European Council intensifies fight against illegal drugs

In order to step up the fight against illegal drugs, the European Council adopted, in early June this year, a negotiating mandate on the proposal on the European Union Drugs Agency, aimed at turning the current European Monitoring Centre for Drugs and Drug Addiction into a full-fledged agency and, above all, at strengthening its role.

The new Regulation will provide the Agency with the means to respond more effectively to the new public health and safety challenges posed by illegal drugs, provide better support to Member States and contribute to improving the international situation.

Data collection, analysis and dissemination will continue to be the Agency’s main task, but under the strengthened mandate it will also be able to:

  • Develop general health and safety threat assessment capabilities to rapidly detect new threats and develop regular foresight exercises to detect future challenges.
  • Specifically cover poly-substance use, which is the use of drugs in combination with other licit or illicit substances and which is becoming more and more common.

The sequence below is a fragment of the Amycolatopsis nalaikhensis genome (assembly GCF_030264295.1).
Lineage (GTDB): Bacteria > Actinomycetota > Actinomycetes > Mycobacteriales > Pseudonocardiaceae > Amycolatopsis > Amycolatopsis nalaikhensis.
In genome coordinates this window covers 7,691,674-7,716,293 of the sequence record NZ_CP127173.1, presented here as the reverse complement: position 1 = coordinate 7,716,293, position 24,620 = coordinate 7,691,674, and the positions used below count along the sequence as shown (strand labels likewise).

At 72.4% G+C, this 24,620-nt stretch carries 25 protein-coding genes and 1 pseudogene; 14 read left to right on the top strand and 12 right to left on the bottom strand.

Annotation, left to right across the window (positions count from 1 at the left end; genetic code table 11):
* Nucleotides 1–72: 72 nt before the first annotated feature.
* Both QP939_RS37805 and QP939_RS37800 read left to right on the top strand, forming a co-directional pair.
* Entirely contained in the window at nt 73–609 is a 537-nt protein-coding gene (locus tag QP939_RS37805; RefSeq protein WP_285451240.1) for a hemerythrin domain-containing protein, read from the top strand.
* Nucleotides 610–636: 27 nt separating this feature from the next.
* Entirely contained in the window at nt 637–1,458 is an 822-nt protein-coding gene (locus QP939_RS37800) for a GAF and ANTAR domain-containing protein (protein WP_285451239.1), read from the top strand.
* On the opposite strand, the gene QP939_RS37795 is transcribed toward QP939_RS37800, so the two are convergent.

• Increase its cooperation with the national focal points, whose position would be strengthened, enabling them to provide the Agency with relevant data on the national drug and drug addiction situation.
  • Establish a network of laboratories to enable the Agency to access forensic and toxicological information.
  • Develop evidence-based interventions to raise awareness and issue alerts when particularly hazardous substances appear on the market.

The Regulation will also clarify the Agency’s role in the field of international cooperation, so that it can fully participate in this type of activities and respond to requests from third countries and international organisations.

Negotiations with the European Parliament should begin once the latter has adopted its position.

It is worth noting that the European Monitoring Centre for Drugs and Drug Addiction was established in 1993 in Lisbon. It aims to provide the European Union and the Member States with factual and comparable information on drugs, drug addiction and their consequences, to serve as a basis for policy development, and to guide anti-drug initiatives. Its operation has greatly improved the availability of information on drugs and drug addiction throughout the EU and internationally.


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